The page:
Do you ever find yourself overwhelmed by all the striving, working, chasing, and doing? Always trying to earn your way to the top or earn the love of a friend or family member, continually working to be good enough for this or that? Me too, friend. This thought of striving and doing is probably one of the most significant challenges I face far too often. By nature, I am a doer and I don’t necessarily believe it’s a bad quality to have; however, I often misuse this quality God gave me. The upside is that when God gives me a vision, I usually take off doing all I can to make it happen. You’ve heard the saying, pray as it depends on God, work as it depends on you. I have that part down, but the downside is I often try doing all the right things to earn Jesus’ grace. In my pursuit to do enough, it also causes me to get a little self-righteous and dependant upon myself and my accomplishments from all my striving. All this striving is crazy because God’s grace is free! Why do I try paying for something that’s free? I sure wouldn’t walk into a retail store with a free coupon and demand to pay full price. Am I right!?
Perhaps you can relate, maybe you’re also a doer and it’s been a blessing when it comes to the promotion at work, or chasing your seven kids around all day. Or perhaps even as you lead your small group each Wednesday night. Doing isn’t wrong until we make grace about what we do rather than whose we are. In Luke 18, Jesus tells us that rather than doing more, we are to let go of everything and follow him. This thought goes against what I’ve believed most of my life; I was raised to be a good girl, a rule follower. And I think that’s good, we as Christ followers have to live in such a way that illuminates Jesus in our life. But rather than do more or be good enough, Jesus calls us to sacrifice, to let go, and to follow Him. Let’s look at Luke 18:18-30, in the Message.
One day one of the local officials asked him, “Good Teacher, what must I do to deserve eternal life?” Jesus said, “Why are you calling me good? No one is good – only God. You know the commandments, don’t you? No illicit sex, no killing, no stealing, no lying, honor your father and mother.” He said, “I’ve kept them all for as long as I can remember.” When Jesus heard that, he said, “Then there’s only one thing left to do: Sell everything you own and give it away to the poor. You will have riches in heaven. Then come, follow me.” This was the last thing the official expected to hear. He was very rich and became terribly sad. He was holding on tight to a lot of things and not about to let them go. Seeing his reaction, Jesus said, “Do you have any idea how difficult it is for people who have it all to enter God’s kingdom? I’d say it’s easier to thread a camel through a needle’s eye than get a rich person into God’s kingdom.” “Then who has any chance at all?” the others asked. “No chance at all,” Jesus said, “if you think you can pull it off by yourself. Every chance in the world if you trust God to do it.” Peter tried to regain some initiative: “We left everything we owned and followed you, didn’t we?” “Yes,” said Jesus, “and you won’t regret it. No one who has sacrificed home, spouse, brothers and sisters, parents, children – whatever – will lose out. It will all come back multiplied many times over in your lifetime. And then the bonus of eternal life!”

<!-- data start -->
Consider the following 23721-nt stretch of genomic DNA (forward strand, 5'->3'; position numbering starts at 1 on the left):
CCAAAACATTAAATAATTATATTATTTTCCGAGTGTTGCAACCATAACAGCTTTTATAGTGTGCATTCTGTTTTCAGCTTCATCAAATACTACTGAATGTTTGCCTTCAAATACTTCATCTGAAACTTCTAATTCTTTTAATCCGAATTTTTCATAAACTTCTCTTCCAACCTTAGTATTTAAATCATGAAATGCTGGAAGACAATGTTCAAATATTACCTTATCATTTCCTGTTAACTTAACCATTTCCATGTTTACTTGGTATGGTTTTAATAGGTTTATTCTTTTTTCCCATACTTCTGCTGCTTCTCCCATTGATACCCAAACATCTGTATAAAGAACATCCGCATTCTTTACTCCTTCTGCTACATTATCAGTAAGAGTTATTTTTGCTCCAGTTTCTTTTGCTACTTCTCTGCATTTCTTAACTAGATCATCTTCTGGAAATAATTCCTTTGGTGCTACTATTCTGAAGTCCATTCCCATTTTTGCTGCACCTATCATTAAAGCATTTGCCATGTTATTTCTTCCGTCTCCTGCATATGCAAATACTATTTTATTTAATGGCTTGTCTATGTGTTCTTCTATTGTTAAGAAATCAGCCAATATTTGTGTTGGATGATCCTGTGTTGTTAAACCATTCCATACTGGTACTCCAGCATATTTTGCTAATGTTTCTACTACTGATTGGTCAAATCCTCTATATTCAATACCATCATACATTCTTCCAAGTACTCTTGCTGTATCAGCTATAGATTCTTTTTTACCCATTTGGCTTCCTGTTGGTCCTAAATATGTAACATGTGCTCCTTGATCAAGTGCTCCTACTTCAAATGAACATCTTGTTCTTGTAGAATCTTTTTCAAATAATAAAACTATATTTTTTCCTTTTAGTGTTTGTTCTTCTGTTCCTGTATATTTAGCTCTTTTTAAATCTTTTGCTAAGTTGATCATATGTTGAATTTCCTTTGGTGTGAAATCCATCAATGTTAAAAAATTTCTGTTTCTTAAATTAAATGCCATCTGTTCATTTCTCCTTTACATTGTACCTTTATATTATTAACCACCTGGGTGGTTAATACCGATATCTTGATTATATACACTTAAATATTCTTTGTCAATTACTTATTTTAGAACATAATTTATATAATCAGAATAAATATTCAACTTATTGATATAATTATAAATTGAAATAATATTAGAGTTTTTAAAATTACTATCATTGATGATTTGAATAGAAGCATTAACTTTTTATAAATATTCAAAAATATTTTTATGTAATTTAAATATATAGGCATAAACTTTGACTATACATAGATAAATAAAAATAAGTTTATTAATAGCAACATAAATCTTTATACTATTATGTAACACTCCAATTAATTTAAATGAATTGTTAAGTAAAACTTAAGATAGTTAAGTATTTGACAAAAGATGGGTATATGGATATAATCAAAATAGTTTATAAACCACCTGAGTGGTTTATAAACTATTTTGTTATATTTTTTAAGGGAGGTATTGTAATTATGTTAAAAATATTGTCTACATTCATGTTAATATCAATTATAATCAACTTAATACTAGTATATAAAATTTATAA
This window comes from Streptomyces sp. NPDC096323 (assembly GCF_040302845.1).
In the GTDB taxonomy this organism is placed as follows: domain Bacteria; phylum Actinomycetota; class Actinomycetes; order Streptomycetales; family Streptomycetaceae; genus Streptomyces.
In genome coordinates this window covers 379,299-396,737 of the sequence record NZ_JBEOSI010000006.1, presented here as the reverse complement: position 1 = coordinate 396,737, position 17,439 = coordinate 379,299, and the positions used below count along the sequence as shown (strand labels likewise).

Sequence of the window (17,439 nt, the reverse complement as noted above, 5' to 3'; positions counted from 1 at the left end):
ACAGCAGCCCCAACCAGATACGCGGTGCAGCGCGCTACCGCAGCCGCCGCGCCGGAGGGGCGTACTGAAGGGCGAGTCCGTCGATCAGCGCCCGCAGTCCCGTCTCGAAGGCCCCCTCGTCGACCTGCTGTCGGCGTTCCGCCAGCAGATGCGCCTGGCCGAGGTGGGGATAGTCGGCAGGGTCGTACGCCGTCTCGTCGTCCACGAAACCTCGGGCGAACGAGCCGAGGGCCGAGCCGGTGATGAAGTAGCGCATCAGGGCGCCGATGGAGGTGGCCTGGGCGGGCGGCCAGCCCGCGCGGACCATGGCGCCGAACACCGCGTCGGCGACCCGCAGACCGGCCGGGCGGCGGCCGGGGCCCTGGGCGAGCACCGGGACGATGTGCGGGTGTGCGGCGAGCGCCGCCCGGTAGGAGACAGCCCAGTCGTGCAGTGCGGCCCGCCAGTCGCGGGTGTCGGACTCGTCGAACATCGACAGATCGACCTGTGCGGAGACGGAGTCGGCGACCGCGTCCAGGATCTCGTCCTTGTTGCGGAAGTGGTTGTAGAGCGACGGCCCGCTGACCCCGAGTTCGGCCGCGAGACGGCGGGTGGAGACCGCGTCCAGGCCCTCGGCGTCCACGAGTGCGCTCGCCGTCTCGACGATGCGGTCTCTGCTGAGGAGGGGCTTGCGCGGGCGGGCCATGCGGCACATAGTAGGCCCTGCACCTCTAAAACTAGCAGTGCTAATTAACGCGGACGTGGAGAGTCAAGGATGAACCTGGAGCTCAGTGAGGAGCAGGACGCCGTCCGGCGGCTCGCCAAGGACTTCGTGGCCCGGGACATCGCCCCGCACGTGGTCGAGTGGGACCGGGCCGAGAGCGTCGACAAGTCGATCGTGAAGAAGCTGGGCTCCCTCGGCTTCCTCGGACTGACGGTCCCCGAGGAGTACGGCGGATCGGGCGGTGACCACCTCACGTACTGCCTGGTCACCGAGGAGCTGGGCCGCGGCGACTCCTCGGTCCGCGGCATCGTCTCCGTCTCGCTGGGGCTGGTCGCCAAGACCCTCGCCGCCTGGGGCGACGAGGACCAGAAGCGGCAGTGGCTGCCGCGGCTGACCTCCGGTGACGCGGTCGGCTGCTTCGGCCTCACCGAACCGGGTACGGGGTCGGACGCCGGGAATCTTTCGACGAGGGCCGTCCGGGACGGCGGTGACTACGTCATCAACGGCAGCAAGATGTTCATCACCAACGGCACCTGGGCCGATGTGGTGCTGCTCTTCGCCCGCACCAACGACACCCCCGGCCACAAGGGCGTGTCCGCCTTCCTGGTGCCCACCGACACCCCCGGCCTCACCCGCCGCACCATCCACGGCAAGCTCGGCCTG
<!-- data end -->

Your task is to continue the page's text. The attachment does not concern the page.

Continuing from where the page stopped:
Did you catch what he says in the very first sentence? What must I do? He had the same mindset we most often carry around. What can I do, Lord, to earn the grace and eternal life you offer. This man being a Pharisee was likely raised to follow the rules or laws, so Jesus was acutely aware He would probably answer saying he had kept the commandments. Jesus goes ahead and names a few to get it out of the way and moves on to the real issue: letting go. You see, this rich man was doing everything right, but in his striving it caused some self-righteousness to well up inside of him. He became dependant upon himself and his wealth. Jesus recognized this and so He tells the man, sell all you have and follow me. Let go of it all, stop striving and working and follow me. Stop letting the chasing and rule-following steal your joy and follow me, pursue me. But we see the rich ruler went away sad; he wasn’t willing to surrender everything to Christ. He wouldn’t let go of what he had to gain what Christ had to offer.
When I depend on myself, I usually wind up very sad like the rich ruler mentioned in Luke. On my own, I can never be all I need to be. I must let go of what I have so I can have what Christ can give. Jesus is the only way to find joy and peace in the midst of the doing. Following rules and being good isn’t even possible if we leave out the grace of God. We will end up exhausted and angry. So as you go, I encourage you to let go of the striving and recklessly pursue Jesus. It’s only ever been, just Jesus.
Then he said to them all, “If anyone wants to follow after me, let him deny himself, take up his cross daily, and follow me. (Luke 9:23)